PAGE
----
STUMP » Articles » Obamacare Tax Watch: Obama Notices » 1 February 2015, 07:11

Where Stu & MP spout off about everything.

Obamacare Tax Watch: Obama Notices   


1 February 2015, 07:11

(I guess he read something in the news or something.)

Okay, enough fun from books and reading, time to get back to the Obamacare haul. I said I’d revisit my New Years Prediction re: Obamacare taxes, so let’s look at recent events, shall we?

I usually like to link to a news story directly, but I’m going to link to Althouse’s post on the matter: because there are good comments. Really, read the comment thread – some good information in there.

First, the excerpt Althouse pulls in her title and post:

“Obama administration officials and other supporters of the Affordable Care Act say they worry that the tax-filing season will generate new anger…”

“… as uninsured consumers learn that they must pay tax penalties and as many people struggle with complex forms needed to justify tax credits they received in 2014 to pay for health insurance…. The penalties, approaching 1 percent of income for some households, are supposed to be paid with income taxes due April 15. In addition, officials said, many people with subsidized coverage purchased through the new public insurance exchanges will need to repay some of the subsidies because they received more than they were entitled to. More than 6.5 million people had insurance through the exchanges at some point last year, and 85 percent of them qualified for financial assistance, in the form of tax credits, to lower their premiums. Most people chose to have the subsidies paid in advance, based on projected income for 2014. If their actual income was higher — because they got a raise or found a new job — they will be entitled to a smaller subsidy and must repay the difference, subject to certain limits.”

Well, that’s what I said a while back, isn’t it? (that post was from November, but I mentioned the tax issue some years ago on another blog.)

They just now paid attention to this, I suppose, because everybody is finally getting their W-2s and trying to file for taxes. And getting pissed off.

(This does not count as fulfilling my prediction, by the way.)

I will now link to the NYT article, because Althouse didn’t link to the supposed remedies:

Federal officials have authorized more than 30 types of exemptions from the penalty for not having insurance. One is for low-income people who live in states that did not expand Medicaid. Another is available to people who would have to pay premiums amounting to more than 8 percent of their household income. The government will also allow a variety of hardship exemptions and in most cases will require taxpayers to send in documents as evidence of hardship.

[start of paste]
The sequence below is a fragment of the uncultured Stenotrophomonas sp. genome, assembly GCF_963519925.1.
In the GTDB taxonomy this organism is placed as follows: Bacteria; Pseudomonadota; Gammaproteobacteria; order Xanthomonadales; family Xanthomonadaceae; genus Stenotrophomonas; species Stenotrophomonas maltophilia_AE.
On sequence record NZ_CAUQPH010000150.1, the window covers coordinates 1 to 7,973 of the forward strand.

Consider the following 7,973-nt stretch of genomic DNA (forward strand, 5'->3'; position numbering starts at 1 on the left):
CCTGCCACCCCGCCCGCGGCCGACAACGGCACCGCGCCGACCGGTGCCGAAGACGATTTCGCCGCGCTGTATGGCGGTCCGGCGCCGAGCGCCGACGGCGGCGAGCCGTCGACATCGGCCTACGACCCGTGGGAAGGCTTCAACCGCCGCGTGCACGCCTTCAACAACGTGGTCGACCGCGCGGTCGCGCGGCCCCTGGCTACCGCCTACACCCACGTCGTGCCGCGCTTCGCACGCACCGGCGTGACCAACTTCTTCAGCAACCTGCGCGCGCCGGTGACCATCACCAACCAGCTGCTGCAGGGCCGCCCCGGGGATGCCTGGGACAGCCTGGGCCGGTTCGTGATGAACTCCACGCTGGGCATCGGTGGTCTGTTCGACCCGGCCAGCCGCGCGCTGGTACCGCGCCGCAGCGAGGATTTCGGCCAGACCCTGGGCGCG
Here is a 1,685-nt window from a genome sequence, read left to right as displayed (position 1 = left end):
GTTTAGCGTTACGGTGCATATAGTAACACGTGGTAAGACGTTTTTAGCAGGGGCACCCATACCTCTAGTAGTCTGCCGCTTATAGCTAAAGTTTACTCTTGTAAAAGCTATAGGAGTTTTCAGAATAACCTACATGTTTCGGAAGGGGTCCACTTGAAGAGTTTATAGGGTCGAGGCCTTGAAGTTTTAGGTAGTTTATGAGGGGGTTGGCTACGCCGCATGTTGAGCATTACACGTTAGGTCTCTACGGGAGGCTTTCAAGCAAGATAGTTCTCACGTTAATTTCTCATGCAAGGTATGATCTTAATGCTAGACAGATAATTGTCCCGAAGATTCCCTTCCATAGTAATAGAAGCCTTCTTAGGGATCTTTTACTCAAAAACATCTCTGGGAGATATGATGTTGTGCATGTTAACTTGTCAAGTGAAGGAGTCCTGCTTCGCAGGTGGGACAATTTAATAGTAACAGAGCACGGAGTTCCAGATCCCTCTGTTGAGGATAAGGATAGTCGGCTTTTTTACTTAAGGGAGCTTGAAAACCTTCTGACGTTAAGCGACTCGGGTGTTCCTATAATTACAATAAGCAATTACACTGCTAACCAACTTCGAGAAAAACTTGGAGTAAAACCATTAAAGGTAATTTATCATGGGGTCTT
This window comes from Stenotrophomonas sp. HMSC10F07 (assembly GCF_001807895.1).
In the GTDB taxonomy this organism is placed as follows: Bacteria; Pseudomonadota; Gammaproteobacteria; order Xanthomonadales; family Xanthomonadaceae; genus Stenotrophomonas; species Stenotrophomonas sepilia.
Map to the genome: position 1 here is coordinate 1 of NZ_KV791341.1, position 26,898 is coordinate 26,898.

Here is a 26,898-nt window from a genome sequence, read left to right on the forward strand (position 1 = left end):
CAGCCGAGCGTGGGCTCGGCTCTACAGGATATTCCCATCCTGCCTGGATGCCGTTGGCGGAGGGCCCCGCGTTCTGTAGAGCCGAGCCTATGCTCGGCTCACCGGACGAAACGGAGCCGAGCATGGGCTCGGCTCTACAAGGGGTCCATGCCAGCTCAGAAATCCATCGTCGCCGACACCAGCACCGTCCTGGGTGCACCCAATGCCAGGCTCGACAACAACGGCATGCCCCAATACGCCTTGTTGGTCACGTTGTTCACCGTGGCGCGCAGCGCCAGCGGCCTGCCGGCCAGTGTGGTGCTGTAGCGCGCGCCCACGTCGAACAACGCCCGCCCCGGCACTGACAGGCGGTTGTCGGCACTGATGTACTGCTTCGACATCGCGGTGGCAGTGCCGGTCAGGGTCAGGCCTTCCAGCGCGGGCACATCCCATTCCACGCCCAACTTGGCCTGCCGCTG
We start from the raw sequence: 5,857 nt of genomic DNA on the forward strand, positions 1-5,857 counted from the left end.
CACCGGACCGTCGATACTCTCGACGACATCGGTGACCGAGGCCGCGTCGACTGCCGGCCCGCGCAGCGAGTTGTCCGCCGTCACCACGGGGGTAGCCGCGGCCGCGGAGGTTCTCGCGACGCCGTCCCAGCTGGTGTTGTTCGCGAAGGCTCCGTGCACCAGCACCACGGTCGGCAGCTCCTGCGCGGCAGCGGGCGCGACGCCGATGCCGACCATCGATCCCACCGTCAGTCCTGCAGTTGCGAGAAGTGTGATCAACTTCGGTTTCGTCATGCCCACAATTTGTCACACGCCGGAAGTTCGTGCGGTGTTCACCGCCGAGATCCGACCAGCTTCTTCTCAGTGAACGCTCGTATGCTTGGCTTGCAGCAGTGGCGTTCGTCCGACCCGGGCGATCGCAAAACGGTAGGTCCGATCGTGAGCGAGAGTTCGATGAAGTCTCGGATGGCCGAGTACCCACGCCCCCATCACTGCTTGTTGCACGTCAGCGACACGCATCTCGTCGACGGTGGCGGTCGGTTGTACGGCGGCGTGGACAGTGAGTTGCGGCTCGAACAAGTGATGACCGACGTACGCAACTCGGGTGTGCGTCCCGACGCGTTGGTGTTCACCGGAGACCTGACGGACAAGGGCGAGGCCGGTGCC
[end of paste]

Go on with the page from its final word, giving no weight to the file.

Okay, those already existed, by the way. I think the 8% thing was already written into the law, but if you think I’m going to try reading the law again (yes, I’ve done it, once, years ago), you’re going to have to pay me a lot for my time. A few bucks in Amazon referral fees is not enough to pay me for that shit.

One of Althouse’s readers comments:

Carol said…
I do tax prep too and though we were anticipating a lot of anger, but it’s been pretty mellow so far. The poors come in early to get their big refunds and they often are exempt because Medicaid wasn’t expanded here.

I kinda think ACA is not going to go away, either. I know a lot ofvery grateful to be able to get the insurance. Then there are the ones who saved up a lot of money and plan to retire early..this is a godsend to them.

Tread carefully, GOP.

I agree with Carol re: early retirement. I personally know a couple actuaries who retired because of Obamacare. No, not because they worked in health insurance and would get screwed (note: health actuaries are way in demand because of Obamacare), but because the heaviest subsidies go to those with the highest premiums for the same income… i.e., people just under the age 65 limit for Medicare.

I have no comment on the political advice, but as a practical matter, I am keeping an eye out on labor participation rates for those in the age 60 – 65 range for my dayjob. Since I get paid to do that, sorry, that will not show up in this blog. You can do your own legwork.

But back to the NYT — the hardship exemptions already existed, and the main one I remember being added (that weren’t in the law) had to do with the Obamacare exchange screw-ups.

So what extra thing will there be?

Obama administration officials said they were considering a “special enrollment period” that would give some people extra time to obtain insurance. But they said consumers could not count on an extension of the Feb. 15 deadline and should not delay signing up.

This, I think, is somewhat fair. I think a lot of people were not going to be aware that the penalty wasn’t really $95 for them, but hundreds to thousands of dollars.